For more than 10 years Siegi Izakson focused on his mission to create a suitable memorial and educational center. Then, in 1990, a well-known Jewish community leader embraced his idea. She used her influence to begin a successful capital campaign for a Holocaust museum in Houston.
The Houston Holocaust Museum is located in the Houston Museum district and opened in 1996, to which Izakson proclaimed, "This means the Holocaust story will not go away."
The museum is an ever-evolving, living museum. It includes a permanent exhibit and temporary exhibits on loan from other Holocaust Museums around the country.
Many who have visited here - survivors, adults, schoolchildren - have left notes, poems, artwork and gifts to express their feelings upon seeing the exhibits.
The Permanent Exhibition at the Museum is called "Bearing Witness: A Community Remembers." The tour begins with a look at life before the Holocaust and the beginning of Nazism. The exhibit then shows its insidious progression, from segregation, to imprisonment, to extermination.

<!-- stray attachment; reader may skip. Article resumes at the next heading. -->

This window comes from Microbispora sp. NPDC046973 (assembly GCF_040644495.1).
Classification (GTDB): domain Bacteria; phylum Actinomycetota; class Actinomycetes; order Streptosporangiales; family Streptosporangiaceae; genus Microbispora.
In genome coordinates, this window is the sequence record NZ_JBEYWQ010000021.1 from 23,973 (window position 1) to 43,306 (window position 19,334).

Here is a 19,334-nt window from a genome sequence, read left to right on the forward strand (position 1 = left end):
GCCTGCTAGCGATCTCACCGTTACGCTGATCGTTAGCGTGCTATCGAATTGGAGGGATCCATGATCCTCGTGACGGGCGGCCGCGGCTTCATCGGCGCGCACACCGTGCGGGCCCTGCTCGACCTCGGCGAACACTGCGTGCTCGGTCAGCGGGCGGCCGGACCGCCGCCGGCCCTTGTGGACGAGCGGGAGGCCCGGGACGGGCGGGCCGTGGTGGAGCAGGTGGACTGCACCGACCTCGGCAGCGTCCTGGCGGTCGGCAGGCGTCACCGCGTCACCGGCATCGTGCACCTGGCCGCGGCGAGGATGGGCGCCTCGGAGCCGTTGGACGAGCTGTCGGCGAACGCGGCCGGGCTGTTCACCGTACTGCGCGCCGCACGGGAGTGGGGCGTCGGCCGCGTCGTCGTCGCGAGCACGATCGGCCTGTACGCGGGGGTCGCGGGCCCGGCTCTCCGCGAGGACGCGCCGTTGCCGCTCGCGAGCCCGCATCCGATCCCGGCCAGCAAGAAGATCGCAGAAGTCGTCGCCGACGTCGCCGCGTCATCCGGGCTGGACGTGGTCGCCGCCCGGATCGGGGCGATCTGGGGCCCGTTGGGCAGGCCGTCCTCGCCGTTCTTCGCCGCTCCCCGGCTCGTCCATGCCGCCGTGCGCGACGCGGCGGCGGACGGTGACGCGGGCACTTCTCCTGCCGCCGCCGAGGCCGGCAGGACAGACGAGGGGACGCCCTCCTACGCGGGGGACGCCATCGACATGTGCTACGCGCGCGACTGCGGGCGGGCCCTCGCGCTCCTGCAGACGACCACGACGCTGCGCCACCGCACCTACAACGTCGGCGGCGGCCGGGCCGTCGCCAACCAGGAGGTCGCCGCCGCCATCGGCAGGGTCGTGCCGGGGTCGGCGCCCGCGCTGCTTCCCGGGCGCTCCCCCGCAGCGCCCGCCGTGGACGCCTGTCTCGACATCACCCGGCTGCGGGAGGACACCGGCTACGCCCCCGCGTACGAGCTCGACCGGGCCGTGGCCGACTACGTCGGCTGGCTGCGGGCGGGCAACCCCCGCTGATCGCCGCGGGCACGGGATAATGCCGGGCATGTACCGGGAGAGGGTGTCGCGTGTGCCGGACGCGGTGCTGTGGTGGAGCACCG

Artifacts, film reels, photographs, and text panels tell the story and set the backdrop for personal accounts from local survivors in the short films "Voices" and "Voices II."
The many items on display include:
Two areas of the museum encourage reflection and meditation. They are the Lack Family Memorial Room, which contains the Wall of Remembrance, the Wall of Tears and the Wall of Hope. The Memorial Wall is a place where local Holocaust survivors can commemorate their lost loved ones.
The other area for quiet reflection is called the Eric Alexander Garden of Hope, a garden dedicated to the memory of the 1.5 million children who died in the Holocaust.